A hippie thing
The new robots rely on carefully designed mechanical tricks to walk while using extremely little energy. For instance, in the Cornell model, which was built first and is more energy efficient than the MIT and Delft robots, a single motor at the hip winds up a spring at the ankle of the robot’s planted leg. When the robot’s other leg strikes the ground ahead, an electrical signal back to the motor releases the spring, which pushes upward the ankle of the planted leg to start the next step. This mimics a person, who steps by pushing up from the ball of the foot, Ruina says.
Compare this with the movement of Honda’s Asimo robot, perhaps the most capable bipedal robot ever created. A computer-controlled motor sits at each of Asimo’s 26 joints, directing the full trajectory of joint motion. This complete control enables the robot to walk, shake hands, climb stairs, kick a ball, and even run.
But Asimo pays a price for its virtuosity. The motors make the robot stiff and unwieldy. When the motors are turned off, each joint freezes in place, so even joints that don’t need power in a given motion must be activated. Asimo must also lug around its full collection of heavy motors, gears, and electronics. The robot’s large battery needs recharging every 45 minutes.
Neither Asimo nor Sony’s similar robot, Qrio, is currently on the market, though a simpler biped called Nuvo, developed by ZMP in Tokyo, can be purchased for $6,000.
In contrast to the motor-intensive robots, the new walkers based on passive-dynamic theory achieve an energy efficiency similar to that of a human being. Mathematically, a person’s or a robot’s energetic cost of transport equals the energy expended to move the walker’s body weight a certain distance.
When walking, both an average person and the Cornell robot have a cost of transport of about 0.05, a unitless quantity based on work performed over a distance. The Delft robot, nicknamed Denise, uses pneumatic devices at the hip to power its walking and has a higher cost of 0.08. The person and these robots all achieve 10 to 20 times the energy efficiency of Asimo, however. Collins has estimated Asimo’s cost of transport during walking at 1.6.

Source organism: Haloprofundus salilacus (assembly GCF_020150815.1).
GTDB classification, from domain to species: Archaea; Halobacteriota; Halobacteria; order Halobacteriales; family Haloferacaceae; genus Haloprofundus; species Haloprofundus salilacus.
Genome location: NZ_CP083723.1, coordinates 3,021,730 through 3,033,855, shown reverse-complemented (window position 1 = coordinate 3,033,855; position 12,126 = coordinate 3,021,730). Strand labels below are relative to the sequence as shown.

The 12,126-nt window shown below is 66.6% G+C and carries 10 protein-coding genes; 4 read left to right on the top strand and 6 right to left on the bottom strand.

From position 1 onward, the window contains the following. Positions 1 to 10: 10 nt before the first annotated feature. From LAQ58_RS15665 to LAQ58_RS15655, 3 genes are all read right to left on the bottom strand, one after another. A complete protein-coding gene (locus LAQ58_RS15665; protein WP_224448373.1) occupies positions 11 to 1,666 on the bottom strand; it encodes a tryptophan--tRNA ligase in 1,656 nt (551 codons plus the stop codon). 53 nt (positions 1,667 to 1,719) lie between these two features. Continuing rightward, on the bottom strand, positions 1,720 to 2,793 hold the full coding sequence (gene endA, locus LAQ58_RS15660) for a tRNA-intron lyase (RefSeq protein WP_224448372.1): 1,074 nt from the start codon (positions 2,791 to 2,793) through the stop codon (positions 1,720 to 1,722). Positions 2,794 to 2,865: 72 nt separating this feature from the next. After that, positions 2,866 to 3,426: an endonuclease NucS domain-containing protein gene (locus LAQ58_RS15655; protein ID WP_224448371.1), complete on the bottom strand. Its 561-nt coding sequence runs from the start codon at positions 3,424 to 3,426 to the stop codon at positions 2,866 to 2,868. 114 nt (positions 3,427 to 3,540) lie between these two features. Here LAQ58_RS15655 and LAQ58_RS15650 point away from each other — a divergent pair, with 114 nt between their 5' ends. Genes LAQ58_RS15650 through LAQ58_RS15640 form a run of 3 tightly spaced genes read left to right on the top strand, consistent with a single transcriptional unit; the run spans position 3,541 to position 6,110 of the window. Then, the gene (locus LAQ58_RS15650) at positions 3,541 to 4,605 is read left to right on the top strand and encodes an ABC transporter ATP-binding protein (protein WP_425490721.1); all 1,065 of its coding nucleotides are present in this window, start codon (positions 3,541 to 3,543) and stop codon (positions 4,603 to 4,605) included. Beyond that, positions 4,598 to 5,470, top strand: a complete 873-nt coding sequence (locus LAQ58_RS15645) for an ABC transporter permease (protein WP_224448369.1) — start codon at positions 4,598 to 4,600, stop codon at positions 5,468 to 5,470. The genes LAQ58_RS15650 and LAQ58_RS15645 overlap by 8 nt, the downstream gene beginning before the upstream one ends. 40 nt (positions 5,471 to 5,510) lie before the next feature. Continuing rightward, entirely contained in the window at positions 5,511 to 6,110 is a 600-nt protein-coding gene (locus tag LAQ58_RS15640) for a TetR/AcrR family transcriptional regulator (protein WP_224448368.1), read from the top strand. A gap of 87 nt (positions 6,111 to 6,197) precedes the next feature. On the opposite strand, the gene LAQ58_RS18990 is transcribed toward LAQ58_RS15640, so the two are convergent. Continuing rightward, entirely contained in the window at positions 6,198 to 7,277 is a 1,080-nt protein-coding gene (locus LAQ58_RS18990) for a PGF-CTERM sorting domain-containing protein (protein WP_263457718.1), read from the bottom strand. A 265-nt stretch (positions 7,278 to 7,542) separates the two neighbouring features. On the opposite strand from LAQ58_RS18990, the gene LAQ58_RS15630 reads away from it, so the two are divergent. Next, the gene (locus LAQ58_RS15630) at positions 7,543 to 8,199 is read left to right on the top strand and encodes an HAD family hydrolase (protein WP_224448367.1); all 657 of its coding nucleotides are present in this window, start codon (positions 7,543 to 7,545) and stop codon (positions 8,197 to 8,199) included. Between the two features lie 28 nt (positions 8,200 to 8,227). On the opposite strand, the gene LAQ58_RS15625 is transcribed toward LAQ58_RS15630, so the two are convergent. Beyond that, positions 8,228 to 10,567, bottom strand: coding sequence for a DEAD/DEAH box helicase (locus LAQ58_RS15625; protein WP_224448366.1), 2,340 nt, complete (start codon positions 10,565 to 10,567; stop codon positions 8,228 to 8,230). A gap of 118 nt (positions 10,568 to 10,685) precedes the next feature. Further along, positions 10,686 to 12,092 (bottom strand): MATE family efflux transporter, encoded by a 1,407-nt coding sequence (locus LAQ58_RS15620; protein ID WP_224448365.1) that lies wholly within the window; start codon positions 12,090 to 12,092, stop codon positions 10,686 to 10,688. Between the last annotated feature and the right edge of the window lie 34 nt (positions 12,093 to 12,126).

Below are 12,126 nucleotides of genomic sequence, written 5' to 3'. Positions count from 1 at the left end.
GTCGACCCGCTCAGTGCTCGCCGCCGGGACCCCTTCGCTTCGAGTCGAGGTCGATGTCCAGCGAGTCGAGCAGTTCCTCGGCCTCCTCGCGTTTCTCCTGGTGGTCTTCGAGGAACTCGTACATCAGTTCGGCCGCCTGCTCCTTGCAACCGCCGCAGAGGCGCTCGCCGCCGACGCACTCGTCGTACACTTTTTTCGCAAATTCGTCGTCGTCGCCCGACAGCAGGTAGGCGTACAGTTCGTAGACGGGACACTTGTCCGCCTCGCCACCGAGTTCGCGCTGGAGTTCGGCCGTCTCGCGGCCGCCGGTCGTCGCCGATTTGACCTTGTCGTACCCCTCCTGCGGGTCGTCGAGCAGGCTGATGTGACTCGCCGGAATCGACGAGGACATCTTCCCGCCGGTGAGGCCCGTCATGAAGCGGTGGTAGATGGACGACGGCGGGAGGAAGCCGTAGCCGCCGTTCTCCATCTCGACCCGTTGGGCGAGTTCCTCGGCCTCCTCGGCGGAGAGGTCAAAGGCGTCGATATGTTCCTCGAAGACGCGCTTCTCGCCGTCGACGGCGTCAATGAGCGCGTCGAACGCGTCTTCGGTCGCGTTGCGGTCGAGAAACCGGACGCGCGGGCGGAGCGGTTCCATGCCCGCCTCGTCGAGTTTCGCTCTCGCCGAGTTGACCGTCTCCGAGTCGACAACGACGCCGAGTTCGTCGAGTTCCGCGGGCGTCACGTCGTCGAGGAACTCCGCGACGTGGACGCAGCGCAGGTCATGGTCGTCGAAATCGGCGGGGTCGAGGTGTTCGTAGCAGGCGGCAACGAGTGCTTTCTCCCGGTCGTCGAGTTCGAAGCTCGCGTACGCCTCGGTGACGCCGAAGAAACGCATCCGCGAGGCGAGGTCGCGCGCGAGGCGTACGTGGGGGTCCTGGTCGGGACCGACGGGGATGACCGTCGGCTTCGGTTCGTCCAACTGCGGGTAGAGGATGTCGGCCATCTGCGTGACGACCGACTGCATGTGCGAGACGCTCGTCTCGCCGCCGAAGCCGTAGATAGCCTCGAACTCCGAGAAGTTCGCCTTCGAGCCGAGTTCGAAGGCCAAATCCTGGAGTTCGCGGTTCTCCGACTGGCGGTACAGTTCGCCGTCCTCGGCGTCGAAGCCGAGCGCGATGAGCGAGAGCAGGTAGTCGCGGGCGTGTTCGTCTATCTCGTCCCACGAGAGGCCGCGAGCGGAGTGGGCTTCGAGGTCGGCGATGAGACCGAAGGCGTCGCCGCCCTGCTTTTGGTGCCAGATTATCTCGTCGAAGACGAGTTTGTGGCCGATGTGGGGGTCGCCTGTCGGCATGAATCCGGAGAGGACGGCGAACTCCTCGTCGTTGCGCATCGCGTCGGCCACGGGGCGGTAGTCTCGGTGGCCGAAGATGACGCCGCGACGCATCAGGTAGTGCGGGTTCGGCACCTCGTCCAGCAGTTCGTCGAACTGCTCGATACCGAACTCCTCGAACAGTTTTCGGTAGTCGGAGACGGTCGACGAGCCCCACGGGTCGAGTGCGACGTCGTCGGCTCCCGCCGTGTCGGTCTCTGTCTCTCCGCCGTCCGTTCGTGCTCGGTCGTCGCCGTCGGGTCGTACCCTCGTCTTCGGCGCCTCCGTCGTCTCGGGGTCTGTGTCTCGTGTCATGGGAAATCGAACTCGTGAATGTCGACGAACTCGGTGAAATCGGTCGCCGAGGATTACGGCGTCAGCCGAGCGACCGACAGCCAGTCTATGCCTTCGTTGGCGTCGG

The MIT robot, designed to learn during passive-dynamic transport, has a large computer and as high a cost of transport as Asimo does.
As Honda engineers see it, Asimo needs to spend more energy so that it can perform more-complex tasks. “Passive dynamics has very limited application,” says spokesperson Stephen Keeney of American Honda in Torrance, Calif. “If you have to climb stairs, or if you have to sidestep, or if you have to carry a heavy load while you’re walking, [passive-dynamics] research is still very young in that regard.”
Wisse, now at Delft University, admits that passive-dynamic robots can’t match Asimo’s capabilities. But he says that Asimo consumes extra energy because, for example, the robot is controlled by algorithms that require it to walk flat-footed, without rolling up on its toes as a person might when walking.